On January 8, Joshua Gibbs published a piece on this website titled “Can We Talk About What Happened In D.C. The Other Day?” What follows is a response to and critique of Mr. Gibbs’ post. I begin with a summary of his article.
Gibbs’ piece takes the form of a Socratic discussion between himself and a student. The student asks Mr. Gibbs if they could spend time in his humanities class discussing the January 6 riot at the U.S. Capitol. Mr. Gibbs answers, “No.” Pressing the issue, the student notes that Mr. Gibbs’ classroom is more refined than other contexts in which she could discuss what happened, and she hopes that Mr. Gibbs will facilitate a thoughtful discussion of the event. Mr. Gibbs ignores this request, saying, “One of the reasons my classroom feels dignified and weighty is that we don’t talk about recent events here. This classroom is set apart from the world and devoted to uncommon things, things that have stood the test of time, beautiful things, true things, virtue, holiness.” He adds that “it is far, far more important for you to think through the fourth canto of the Purgatorio deeply than it is for you to think through the news cycle deeply—at least at your age, but maybe at any age.”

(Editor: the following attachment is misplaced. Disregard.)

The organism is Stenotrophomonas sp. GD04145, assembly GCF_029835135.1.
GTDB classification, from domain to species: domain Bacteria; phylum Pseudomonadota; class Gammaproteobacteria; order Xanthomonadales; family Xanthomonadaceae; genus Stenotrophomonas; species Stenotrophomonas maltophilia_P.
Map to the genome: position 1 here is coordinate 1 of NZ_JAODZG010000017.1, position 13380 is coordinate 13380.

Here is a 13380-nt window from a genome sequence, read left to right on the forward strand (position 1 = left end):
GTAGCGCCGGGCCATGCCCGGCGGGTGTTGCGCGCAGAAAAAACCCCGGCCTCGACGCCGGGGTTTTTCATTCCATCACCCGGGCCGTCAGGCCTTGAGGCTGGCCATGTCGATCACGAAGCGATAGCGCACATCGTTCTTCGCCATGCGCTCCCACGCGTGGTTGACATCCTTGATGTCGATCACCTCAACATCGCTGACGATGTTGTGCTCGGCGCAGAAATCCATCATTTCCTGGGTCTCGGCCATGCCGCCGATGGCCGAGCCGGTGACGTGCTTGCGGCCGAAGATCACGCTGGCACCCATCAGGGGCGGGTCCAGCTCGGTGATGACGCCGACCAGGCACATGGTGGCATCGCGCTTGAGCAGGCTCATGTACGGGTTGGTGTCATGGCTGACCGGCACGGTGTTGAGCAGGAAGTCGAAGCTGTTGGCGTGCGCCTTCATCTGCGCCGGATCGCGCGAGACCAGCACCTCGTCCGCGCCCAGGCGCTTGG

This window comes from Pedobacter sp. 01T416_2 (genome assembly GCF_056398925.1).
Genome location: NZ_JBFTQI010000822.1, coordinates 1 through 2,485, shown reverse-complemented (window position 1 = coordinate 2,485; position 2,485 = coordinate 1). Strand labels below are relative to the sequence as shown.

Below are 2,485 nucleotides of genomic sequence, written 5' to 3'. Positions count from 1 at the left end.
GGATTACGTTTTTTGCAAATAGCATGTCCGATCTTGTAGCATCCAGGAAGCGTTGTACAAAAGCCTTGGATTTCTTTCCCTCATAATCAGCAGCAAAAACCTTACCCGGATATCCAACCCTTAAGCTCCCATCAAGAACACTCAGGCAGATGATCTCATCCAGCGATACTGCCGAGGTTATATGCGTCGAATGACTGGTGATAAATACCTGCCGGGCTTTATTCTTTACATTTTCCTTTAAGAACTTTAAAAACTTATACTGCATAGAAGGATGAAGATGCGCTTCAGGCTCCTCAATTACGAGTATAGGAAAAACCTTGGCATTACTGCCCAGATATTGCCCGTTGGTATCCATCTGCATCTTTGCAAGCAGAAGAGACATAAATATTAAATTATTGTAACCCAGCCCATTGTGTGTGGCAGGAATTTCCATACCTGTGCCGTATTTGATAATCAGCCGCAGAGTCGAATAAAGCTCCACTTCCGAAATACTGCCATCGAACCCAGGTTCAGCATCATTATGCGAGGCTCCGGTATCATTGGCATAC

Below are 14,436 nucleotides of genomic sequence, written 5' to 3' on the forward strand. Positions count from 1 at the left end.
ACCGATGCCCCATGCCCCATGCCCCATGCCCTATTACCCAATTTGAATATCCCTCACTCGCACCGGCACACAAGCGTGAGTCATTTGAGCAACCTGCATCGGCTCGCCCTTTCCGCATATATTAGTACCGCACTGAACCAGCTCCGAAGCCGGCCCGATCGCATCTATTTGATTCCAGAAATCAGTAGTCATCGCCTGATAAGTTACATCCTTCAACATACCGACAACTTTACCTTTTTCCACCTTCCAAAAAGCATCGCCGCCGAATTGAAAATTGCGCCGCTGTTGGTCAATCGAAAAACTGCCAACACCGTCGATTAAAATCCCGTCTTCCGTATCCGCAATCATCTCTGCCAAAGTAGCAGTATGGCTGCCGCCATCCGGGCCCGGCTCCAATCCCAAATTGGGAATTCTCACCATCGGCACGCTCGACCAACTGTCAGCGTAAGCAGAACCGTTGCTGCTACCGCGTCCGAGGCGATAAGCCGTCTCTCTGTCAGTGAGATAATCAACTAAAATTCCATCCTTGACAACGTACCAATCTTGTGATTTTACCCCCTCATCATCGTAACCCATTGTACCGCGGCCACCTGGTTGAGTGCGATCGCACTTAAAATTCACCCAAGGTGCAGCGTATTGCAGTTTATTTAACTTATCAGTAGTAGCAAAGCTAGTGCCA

His rationale? Students do not have the tools requisite to thinking well about the news cycle until they have “finished” studying Dante and Boethius. And if teachers took the time to discuss current events then they would never get around to reading the great texts. The student observes that some events are more important than others, and suggests that, given the importance of what happened, perhaps an exception could be made in this case. Gibbs acknowledges that some events are more important than others, but maintains that it is impossible for an “amateur historian” such as himself to know which events are important and which are not without substantial hindsight. Dante, by contrast, is definitely important. Gibbs rests his case with the claim that “you have to know a lot of interesting things that have nothing to do with current events in order to say anything interesting about current events.”